In the centre of a beautiful neighborhood in Cordoba, Argentina, APS – Pablo Senmartin has built the immensely impressive House in the Air, designed specifically to feel like a floating residence that’s not weighted down by heavy foundations or anchored to the earth.

This sort of weightless effect, which one can certainly feel in the main volume of the house, was achieved by building a sort of stilt system that’s actually also visually appealing from the outside of the house. Created for a family of five, the house is split into distinct areas of work and play; there are spaces intended for homework and study for both parents and children, as well as common areas designed to support lots of socializing with family and friends.

Despite sitting in a city, in a bustling and trending neighbourhood, the house feels anything but rushed and busy. Besides how it’s been organized according to work and play functions, the yard actually plays a role in this sort of calming atmosphere. This is primarily thanks to a large and very old carob tree that provides the green space and windows with increased privacy and a bit of relaxing shade.

From the very bottom, the house is clearly organized according to what the rooms are used for. More social rooms, for example, sit downstairs where guests will first enter the house. Private rooms and studies are located upstairs- in the “floating” volume that gives the residence its name- where visitors are less likely to roam. Rather than feeling divided, this organizational tactic just makes the house feel like it has a sense about it.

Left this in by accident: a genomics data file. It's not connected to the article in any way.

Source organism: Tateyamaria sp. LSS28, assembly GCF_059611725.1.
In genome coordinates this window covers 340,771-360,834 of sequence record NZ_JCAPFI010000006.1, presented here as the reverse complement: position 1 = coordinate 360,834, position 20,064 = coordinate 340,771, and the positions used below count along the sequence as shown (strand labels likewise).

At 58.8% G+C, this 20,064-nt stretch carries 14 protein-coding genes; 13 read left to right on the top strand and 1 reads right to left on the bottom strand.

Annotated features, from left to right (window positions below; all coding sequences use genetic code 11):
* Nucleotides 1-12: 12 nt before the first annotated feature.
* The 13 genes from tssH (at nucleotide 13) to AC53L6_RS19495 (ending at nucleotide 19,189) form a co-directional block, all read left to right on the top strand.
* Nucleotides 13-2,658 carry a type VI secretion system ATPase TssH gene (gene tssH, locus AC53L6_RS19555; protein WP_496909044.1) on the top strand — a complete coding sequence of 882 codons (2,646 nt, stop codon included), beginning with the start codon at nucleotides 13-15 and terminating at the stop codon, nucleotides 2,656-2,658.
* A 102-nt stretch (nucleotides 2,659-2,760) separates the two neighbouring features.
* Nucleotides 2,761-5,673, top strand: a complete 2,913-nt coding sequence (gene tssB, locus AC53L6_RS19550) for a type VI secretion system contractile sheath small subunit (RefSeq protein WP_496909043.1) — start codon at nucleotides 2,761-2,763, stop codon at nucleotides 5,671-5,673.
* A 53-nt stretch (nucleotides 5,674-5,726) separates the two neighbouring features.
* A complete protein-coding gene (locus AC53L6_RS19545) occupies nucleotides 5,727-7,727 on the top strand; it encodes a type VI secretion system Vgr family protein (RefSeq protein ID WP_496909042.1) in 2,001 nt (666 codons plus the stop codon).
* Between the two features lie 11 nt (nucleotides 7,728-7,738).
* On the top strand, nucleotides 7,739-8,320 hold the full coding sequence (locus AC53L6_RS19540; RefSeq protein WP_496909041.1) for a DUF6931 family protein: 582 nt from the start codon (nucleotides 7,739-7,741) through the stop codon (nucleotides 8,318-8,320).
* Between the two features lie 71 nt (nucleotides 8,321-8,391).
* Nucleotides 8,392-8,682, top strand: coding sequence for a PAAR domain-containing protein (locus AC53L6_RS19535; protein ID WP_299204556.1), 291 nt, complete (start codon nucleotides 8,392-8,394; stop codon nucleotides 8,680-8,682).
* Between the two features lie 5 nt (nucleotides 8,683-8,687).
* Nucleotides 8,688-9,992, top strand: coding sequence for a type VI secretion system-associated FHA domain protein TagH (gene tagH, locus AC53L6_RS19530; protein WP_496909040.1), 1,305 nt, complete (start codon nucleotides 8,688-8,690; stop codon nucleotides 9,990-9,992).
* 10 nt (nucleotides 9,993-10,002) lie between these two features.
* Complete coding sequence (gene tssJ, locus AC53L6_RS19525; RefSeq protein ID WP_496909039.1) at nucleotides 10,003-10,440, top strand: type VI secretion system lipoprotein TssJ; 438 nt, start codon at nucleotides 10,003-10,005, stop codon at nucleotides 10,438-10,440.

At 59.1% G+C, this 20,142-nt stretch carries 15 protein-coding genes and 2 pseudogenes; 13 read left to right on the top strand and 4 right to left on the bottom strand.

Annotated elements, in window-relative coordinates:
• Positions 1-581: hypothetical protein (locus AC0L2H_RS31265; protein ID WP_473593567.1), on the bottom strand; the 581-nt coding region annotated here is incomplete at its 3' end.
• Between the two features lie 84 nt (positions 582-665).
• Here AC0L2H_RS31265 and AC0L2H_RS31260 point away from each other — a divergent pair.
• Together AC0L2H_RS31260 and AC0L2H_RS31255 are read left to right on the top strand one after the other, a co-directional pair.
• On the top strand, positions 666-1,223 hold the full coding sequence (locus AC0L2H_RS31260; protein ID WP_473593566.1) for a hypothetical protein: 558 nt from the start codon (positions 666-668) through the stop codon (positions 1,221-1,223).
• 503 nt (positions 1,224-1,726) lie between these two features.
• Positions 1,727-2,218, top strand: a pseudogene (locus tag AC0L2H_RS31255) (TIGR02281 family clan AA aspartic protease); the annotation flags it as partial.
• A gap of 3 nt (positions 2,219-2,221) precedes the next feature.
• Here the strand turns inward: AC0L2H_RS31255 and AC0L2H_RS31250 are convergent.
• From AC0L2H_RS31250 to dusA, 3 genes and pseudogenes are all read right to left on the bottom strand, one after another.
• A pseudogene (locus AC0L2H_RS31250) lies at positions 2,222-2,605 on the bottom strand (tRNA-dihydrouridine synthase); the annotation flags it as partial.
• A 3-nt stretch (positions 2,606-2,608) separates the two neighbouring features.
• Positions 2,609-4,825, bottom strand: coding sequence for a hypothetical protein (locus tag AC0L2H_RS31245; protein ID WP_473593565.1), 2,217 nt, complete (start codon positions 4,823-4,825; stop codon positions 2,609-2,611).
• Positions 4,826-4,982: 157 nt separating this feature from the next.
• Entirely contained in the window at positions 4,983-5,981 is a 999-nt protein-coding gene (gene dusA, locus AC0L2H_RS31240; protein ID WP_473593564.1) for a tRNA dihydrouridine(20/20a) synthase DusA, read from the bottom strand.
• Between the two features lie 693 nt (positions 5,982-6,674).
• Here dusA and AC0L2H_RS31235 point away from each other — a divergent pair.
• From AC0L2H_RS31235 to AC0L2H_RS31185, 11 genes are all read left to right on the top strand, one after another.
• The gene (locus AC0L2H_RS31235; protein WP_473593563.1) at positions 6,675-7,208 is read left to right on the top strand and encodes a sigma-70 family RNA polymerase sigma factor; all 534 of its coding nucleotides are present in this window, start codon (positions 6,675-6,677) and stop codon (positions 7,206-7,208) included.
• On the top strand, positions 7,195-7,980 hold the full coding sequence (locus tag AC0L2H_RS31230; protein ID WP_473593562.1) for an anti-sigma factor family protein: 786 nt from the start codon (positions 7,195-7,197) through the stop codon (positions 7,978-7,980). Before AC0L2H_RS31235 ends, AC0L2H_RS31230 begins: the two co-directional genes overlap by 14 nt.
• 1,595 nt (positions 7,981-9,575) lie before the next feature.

Despite the work areas of the home being separate, they feel anything but isolated. Stunning windows that feature adjustable shades give a constant view of the lovely tree and the world outside, making the house feel rather fluid. The whole space is, at its core, transitional; you start your day downstairs in the morning, work your way up where it’s quiet to work, emerge again for social time at meals, and retreat again for a quiet sleep.

In keeping with the organized and relaxed aesthetic, most materials used in the house’s construction are natural; you’ll witness a lot of wood, natural metal, and stone or concrete if you visit. The house also bears a sense of strength, however, which can be seen in the way the private volume does, in fact, sit in the air thanks to being cantilevered on strong beams.
Photos by Gonzalo Viramonte

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Dry Creek Pool House Designed by Ro Rockett Design Give Guests a Perfectly Sunny Californian Getaway

By • Dec 13, 2018

Dry Creek Pool House is a lovely guest home project designed and built by Ro Rockett Design. Located in the most peaceful part of Sonoma County, California, it offers dwellers and guests a moment of respite and warmth, as well as the perfect opportunity for a cool, relaxing dip.

Sitting atop a hillside amidst a vineyard retreat, this weather timber pool house provides a perfect getaway space for those seeking to unwind and enjoy the coastal views. The pool house was built to accompany a particular holiday home near Geyserville after the owners decided that a specific space meant for total relaxation and enjoyment would greatly improve their experiences there, as well as those of their guests and neighbours.